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Best Wireless Surround Sound Systems of 2022 - Buying Guide

VoiceBo
  May 18, 2022 1:01 PM

I don’t know that there is such a thing as the “best” audio/video receiver, or, for that matter, the “best” of just about anything. There can be, however, products that are the best for you. I’ll try to help you get there but this will be a long post, so settle in for the ride.

I’ve written elsewhere on  that you need to work out for yourself three sets of criteria- budget, listening environment, and audio sensibilities. The intersection of these three axes will determine which audio products are best wireless surround sound systems for you.


Buying Guides

What is the best receiver in surround sound?

For example, if you have a million dollar budget for your receiver, you probably shouldn't be thinking about AVRs at all but separates (preamplifier-processor and power amplifier). But if your budget is $1,000, you have a wide range of possible AVRs. This is the budget axis.

But if you live in a bedroom in your parent’s home or a college dorm room, a $1,000 AVR is overkill. Maybe you should be looking in the $3–500 range. But it is fine for an apartment or small living room. This is the listening room axis.

The audio sensibilities axis is the hardest to define. This is where you decide how good is good. Can you hear the difference when you compare two speakers, two amps, two headphones, two turntables, two CD players? If you can, keep experimenting. When you reach the point where you can’t tell the difference, that tells you where your audio sensibilities lie, which will probably be different for each component.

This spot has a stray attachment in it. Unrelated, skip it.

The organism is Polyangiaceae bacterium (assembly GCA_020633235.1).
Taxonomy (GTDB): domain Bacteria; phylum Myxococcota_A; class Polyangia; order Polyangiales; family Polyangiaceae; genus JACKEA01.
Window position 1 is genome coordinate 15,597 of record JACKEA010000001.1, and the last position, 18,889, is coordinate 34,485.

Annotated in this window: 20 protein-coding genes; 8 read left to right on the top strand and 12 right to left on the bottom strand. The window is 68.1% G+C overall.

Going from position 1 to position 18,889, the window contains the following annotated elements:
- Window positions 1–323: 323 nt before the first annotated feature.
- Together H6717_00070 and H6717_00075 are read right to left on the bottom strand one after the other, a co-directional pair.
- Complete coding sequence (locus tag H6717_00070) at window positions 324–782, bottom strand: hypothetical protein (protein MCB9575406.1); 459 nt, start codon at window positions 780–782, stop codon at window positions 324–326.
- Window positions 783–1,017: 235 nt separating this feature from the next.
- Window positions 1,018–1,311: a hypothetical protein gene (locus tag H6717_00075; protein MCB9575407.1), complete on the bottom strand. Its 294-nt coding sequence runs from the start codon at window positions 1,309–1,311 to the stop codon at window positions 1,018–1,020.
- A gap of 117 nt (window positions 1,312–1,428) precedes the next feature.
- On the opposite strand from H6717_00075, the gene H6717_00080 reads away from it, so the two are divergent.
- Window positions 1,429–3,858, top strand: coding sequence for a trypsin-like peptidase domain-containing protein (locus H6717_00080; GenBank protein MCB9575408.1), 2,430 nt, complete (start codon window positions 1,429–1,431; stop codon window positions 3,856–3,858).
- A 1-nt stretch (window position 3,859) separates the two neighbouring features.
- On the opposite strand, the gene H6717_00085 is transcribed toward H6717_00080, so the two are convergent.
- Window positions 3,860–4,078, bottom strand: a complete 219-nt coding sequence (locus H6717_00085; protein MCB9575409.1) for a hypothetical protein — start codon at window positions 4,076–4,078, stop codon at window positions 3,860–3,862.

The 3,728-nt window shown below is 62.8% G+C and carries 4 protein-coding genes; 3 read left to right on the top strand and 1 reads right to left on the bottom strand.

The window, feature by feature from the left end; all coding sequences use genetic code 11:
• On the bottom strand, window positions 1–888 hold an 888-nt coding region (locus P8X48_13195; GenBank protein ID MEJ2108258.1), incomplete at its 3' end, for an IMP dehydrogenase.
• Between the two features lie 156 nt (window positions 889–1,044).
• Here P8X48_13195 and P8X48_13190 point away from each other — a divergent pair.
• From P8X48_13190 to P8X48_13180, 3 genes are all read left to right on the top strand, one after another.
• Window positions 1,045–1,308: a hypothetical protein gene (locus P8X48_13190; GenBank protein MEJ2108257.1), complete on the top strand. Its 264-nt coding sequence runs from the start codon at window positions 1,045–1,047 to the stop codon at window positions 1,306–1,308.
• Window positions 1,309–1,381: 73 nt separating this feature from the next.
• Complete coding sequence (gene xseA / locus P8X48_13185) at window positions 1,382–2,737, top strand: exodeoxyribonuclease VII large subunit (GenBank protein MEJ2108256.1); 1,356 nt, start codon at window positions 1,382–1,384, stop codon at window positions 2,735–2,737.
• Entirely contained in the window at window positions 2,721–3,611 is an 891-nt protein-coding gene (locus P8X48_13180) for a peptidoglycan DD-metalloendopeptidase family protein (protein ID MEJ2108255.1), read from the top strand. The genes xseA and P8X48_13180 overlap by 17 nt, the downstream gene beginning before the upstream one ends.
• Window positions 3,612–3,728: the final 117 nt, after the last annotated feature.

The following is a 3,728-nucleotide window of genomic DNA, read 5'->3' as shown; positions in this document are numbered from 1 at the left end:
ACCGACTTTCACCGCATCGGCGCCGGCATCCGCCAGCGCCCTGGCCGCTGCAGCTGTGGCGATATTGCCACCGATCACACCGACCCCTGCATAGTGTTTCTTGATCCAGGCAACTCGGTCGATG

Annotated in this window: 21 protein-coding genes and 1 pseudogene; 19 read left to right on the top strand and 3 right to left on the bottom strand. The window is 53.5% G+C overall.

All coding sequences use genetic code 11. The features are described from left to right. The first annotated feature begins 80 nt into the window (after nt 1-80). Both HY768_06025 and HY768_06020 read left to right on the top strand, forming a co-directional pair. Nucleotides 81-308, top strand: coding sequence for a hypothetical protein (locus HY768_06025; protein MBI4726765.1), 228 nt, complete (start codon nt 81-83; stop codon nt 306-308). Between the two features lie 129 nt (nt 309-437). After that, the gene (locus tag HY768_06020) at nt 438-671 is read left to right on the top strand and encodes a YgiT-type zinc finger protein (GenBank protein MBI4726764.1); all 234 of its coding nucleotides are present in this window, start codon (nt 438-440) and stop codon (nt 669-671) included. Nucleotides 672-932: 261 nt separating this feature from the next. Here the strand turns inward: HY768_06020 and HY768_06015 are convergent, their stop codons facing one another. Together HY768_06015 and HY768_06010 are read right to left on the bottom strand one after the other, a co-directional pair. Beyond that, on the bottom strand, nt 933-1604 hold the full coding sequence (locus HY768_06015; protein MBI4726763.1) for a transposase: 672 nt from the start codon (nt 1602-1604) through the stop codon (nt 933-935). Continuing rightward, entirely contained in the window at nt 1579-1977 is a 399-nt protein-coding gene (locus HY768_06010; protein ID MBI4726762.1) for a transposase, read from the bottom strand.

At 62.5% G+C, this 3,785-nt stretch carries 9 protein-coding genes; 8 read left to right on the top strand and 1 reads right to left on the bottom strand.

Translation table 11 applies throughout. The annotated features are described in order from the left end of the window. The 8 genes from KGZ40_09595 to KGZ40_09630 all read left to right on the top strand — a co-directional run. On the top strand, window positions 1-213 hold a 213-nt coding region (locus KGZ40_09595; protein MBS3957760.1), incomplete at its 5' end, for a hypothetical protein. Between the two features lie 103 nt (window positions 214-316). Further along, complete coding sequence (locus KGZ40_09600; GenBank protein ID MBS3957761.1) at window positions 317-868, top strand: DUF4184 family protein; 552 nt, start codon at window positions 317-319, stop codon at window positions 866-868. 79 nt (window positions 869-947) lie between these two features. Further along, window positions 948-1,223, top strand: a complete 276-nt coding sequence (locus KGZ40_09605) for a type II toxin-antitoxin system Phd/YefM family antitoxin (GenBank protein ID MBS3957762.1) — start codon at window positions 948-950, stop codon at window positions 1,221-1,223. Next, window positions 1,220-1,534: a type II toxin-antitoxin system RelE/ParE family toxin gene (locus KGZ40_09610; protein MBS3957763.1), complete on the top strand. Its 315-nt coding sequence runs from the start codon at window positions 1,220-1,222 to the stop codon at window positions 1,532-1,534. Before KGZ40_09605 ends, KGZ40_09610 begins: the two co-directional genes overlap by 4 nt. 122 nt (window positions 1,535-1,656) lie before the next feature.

In my experience, more expensive does not mean better, although it might. Quality engineering and design, quality parts, quality manufacturing, build quality, all cost money. It is worth paying more, to a point, for that quality. However, the difference in quality is not always reflected in the sound or the price. If you can hear it, and you can afford it, and your listening environment will support it, then by all means, invest in that high quality, expensive piece of audio equipment.

But if you can’t hear the difference, can’t afford it, or your listening environment won’t support it, then look for a product that comes close in most respects but doesn’t carry the big price tag. You will find plenty of products that perform very well at reasonable prices.

Often the best way to find and shop for audio products is to read audio enthusiast/ audiophile magazines and blogs, and visit audio shops. When you do, you have entered into a realm of sophisticated marketing. Marketing is not all bad, but you always have to hold tight to your wallet. You have to sift thru the hype to find what is real and true. This is not easy. But you CAN do it.